A photo point is a tiny pole buried in the ground. These are scattered all around the 62000 acres of Three Lakes. With a map and a GPS, it's my job to go out and find these poles in the palmettos. The posts are never where the GPS says and it usually takes anywhere from 5 minutes to an hour to find the stupid thing in the bushes. Once I've found the pole, I take another pole with a camera mount and attach it. I then take pictures in a 360 degree rotation. The pictures are used to determine how high the vegetation has grown so that they can decide what areas need to be burned and when.

Prior to going down to the glades, I got stranded on the prairie for about 2.5 hours. Shrek decided that he was sick of the constant physical and verbal abuse I put him through every day while off road so he just decided to quit working. I radioed in for help and the only person available was Michelle. Since I picked a spot on the other side of the WMA to get stranded, it took a while for the rescue truck to come. After about 30 minutes of baking in the sun and drinking ALL of my water, the rescue truck came to give me a jump. I hooked up the jumper cables and...Nothing. Shrek was dead. I then crawled underneath the truck and hooked up the tow straps. All was going according to plan until the rescue truck hit a giant mud hole/pond on the way to the main road. The rescue truck then sunk in the mud. I managed to get the truck unstuck after only a few minutes and tried to pull Shrek myself. I was surprised that the V10 rescue truck was having so much trouble. I was even more surprised when I smelled smoke.

I jumped out of the truck like it was on fire. Which was good news because...well...IT WAS. The truck was dripping flames into the mud. Luckily, the fire stopped shortly after I cut the engine. I could hear both Shrek and the V10 snickering as I sloshed through the shin deep mud to go find my radio.
By this time, the lone and unsuspecting tech, Murray, was about to end his shift. I can picture him now leaping for joy when he heard me on the radio stating that there were now TWO trucks stranded out on the prairie.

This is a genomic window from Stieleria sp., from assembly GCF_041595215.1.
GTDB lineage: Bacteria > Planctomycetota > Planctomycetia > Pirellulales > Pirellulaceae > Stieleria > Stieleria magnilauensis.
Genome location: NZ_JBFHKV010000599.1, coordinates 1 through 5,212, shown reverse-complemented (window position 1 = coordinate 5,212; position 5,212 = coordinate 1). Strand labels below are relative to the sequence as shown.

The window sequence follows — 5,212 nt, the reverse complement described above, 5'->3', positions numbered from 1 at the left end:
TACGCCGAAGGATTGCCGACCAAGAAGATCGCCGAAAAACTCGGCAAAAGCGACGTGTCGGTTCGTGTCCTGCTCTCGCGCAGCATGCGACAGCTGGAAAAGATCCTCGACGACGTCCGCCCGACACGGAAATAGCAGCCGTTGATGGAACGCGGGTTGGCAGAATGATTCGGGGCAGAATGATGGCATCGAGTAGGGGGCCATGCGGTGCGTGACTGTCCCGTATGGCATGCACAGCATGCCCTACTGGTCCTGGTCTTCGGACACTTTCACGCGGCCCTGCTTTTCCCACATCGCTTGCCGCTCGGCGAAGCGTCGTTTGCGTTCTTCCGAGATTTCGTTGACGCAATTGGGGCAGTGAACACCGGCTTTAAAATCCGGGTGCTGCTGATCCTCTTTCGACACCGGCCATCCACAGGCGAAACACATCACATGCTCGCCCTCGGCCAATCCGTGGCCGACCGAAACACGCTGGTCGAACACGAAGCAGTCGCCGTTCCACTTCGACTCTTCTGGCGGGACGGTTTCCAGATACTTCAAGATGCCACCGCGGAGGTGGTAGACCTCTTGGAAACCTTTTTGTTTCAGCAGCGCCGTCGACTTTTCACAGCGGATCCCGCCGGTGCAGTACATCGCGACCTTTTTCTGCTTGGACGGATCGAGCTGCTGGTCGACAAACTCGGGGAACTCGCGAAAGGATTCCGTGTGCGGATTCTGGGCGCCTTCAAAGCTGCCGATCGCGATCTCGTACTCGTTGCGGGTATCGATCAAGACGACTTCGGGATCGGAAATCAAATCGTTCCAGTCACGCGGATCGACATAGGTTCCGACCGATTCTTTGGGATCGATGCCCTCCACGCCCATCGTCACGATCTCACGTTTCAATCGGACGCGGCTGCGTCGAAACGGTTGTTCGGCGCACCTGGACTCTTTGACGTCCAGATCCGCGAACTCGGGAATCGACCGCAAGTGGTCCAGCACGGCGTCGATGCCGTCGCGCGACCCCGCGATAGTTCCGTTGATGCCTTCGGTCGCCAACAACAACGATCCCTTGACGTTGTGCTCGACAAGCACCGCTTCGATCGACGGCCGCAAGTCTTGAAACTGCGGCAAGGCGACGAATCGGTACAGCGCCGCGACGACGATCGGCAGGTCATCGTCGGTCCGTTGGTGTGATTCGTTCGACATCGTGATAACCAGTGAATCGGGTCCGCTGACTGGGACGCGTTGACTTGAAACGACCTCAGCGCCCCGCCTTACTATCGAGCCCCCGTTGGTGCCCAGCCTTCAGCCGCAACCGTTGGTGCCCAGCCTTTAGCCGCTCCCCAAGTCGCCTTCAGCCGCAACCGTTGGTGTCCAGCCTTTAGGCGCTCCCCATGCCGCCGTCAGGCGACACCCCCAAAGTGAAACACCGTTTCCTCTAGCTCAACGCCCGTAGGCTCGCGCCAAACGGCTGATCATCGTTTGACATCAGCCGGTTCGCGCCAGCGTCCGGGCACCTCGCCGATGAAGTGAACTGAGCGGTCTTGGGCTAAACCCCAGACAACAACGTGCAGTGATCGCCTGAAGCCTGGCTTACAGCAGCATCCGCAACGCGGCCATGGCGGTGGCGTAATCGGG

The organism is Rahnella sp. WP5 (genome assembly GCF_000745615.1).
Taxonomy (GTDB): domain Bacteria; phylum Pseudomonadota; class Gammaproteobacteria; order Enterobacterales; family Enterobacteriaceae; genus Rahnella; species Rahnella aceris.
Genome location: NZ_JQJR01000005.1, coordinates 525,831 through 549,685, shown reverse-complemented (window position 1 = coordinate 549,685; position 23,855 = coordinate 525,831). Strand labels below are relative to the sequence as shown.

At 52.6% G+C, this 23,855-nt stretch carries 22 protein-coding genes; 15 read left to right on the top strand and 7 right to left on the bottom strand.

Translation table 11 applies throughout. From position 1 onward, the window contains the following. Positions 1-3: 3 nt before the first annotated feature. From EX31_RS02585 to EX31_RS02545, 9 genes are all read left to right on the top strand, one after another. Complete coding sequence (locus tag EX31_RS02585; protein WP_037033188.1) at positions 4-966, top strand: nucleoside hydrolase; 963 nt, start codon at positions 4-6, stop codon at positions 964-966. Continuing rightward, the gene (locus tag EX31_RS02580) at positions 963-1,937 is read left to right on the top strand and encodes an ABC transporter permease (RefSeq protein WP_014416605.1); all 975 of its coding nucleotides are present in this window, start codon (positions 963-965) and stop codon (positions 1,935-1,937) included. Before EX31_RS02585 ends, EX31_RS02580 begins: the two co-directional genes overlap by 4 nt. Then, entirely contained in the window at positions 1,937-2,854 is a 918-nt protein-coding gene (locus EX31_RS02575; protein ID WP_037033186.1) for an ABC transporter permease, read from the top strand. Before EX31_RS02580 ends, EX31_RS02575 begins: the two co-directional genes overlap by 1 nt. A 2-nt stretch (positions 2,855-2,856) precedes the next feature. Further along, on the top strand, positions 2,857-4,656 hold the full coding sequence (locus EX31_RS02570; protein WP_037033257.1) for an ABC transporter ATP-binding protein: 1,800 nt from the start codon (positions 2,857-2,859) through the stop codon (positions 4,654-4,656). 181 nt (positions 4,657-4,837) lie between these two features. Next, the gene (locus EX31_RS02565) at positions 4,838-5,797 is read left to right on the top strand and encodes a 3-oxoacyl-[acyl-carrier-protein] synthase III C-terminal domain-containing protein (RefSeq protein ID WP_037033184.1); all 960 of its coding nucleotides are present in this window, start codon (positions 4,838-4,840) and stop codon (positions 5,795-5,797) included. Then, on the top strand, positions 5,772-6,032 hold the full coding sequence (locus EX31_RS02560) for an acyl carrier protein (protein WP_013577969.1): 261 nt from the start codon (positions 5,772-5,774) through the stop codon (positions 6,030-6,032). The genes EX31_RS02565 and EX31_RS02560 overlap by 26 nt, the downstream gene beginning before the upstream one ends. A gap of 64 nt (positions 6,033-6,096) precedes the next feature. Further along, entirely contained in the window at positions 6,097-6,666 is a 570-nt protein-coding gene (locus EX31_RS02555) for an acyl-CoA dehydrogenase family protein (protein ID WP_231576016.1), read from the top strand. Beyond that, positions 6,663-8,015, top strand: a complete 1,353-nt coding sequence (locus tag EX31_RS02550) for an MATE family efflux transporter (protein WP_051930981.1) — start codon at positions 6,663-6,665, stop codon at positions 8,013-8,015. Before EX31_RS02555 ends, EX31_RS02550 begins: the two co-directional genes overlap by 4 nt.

Murray arrived fairly quickly and somehow got Shrek to cooperate for about 100 yards. Turned out the battery was completely dead. So dead that if I didn't keep the gas on, it died. He finally towed me all the way back to the office and the V10 limped behind.

Fast forward to the week following the glades trip: The Wednesday following my tractor lesson found my doing more photo points on the prairie. Shrek decided that he really did enjoy his job and decided to work properly. I drove down to the Highway 60 entrance and went along a firebreak paralleling private property. About 1/2 mile down the firebreak, I came across a mud hole. Ah, I can make it through this easy, I thought to myself. 45 minutes later I was eating that thought as I waded out of the pond.
I radioed for help and unfortunately, no truck with a winch was available (they were all out burning). I walked back to the main road and hitched a ride back to the office. I spent the whole day doing photo points from the four wheeler which was a nightmare. Around 1500, I went back to the office to see if someone could help me yank Shrek from the lake (yes, it was upgraded from mud hole, to pond, to lake). Emily's truck had a winch, so we drove down to the lake and got ready to winch the truck out. The winch's free spool was jammed, so we had to back the line all the way out. The process managed to suck ALL of the battery from Emily's truck and...of course...the rescue truck died. Apparently, when I get stuck, it takes at LEAST two trucks to pull me out. Carlton drove down to help us after we radioed in. He managed to give Emily's truck a jump and we decided that Shrek was too far gone for today and that it would take the tractor the following morning. Convenient that I just learned how to drive it.

The next morning Carlton and I drove back down to the small bay to rescue Shrek. I managed to bottom out both front and rear axles and it took quite a bit of pulling (and the help of two more techs, Murray and Stony) to finally free the truck. The rest of the week was more, uneventful, photo points from the four wheeler.